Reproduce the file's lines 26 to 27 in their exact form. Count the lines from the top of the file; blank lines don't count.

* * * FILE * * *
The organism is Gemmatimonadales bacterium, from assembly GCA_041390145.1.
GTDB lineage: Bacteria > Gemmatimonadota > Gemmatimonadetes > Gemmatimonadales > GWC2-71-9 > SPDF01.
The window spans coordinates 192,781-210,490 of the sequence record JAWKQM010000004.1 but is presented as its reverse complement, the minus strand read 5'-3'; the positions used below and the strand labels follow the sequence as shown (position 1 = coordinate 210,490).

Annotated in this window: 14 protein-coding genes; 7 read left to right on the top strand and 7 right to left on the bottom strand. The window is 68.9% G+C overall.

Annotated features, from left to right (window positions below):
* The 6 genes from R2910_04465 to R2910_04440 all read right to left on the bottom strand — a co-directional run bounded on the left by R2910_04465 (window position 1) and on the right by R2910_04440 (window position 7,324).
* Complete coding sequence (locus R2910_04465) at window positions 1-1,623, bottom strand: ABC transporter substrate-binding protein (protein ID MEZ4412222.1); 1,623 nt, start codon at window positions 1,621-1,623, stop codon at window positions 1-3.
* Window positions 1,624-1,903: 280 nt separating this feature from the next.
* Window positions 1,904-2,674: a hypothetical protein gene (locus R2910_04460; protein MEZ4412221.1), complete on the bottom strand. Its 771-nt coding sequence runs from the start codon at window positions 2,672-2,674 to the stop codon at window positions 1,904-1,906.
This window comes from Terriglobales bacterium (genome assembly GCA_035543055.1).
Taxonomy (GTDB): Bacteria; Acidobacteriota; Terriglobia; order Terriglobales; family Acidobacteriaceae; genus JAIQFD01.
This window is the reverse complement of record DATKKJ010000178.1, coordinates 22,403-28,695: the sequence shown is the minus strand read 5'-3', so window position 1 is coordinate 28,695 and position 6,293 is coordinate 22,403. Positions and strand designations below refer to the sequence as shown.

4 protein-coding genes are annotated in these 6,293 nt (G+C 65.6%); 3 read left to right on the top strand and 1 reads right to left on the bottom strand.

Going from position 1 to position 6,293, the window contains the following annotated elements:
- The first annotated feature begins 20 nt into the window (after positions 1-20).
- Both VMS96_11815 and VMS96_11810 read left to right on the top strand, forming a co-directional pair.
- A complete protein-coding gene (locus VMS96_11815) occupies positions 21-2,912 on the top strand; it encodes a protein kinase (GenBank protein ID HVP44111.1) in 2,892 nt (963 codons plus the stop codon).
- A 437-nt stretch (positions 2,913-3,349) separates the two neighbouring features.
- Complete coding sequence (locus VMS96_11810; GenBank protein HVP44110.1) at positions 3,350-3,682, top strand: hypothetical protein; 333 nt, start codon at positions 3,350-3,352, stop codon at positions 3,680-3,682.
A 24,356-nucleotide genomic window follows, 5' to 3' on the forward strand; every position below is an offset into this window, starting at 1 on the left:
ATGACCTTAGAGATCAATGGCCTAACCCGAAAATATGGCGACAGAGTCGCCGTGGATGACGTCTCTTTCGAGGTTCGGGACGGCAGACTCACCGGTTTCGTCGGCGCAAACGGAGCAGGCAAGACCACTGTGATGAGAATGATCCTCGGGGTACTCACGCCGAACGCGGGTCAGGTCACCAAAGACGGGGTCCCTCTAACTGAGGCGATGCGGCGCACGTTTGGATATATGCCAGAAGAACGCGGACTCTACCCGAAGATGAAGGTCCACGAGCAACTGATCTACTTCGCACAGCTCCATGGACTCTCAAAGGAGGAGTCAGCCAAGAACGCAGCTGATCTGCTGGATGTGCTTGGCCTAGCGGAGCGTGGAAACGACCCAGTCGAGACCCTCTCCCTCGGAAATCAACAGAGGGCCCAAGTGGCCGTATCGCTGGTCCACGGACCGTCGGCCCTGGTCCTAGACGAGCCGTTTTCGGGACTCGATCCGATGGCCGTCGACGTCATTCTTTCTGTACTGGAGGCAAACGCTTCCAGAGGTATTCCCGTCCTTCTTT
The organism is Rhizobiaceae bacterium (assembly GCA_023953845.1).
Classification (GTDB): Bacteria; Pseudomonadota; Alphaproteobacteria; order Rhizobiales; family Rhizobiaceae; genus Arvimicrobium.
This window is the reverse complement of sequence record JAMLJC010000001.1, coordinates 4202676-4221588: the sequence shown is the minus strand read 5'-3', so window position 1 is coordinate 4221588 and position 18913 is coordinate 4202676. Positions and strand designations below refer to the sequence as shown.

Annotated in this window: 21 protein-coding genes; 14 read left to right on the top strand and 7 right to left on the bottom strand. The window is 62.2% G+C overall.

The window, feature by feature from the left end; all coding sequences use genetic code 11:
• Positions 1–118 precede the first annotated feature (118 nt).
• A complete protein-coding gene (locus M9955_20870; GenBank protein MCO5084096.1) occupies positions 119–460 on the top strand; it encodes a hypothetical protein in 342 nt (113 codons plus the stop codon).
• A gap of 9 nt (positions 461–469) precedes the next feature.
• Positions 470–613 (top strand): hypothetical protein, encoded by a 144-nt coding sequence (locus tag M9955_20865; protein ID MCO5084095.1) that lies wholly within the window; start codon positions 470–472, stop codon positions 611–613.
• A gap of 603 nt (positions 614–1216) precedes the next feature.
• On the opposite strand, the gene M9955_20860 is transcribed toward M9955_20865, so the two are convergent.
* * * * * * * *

The window, feature by feature from the left end; all coding sequences use genetic code 11:
• Positions 1–118 precede the first annotated feature (118 nt).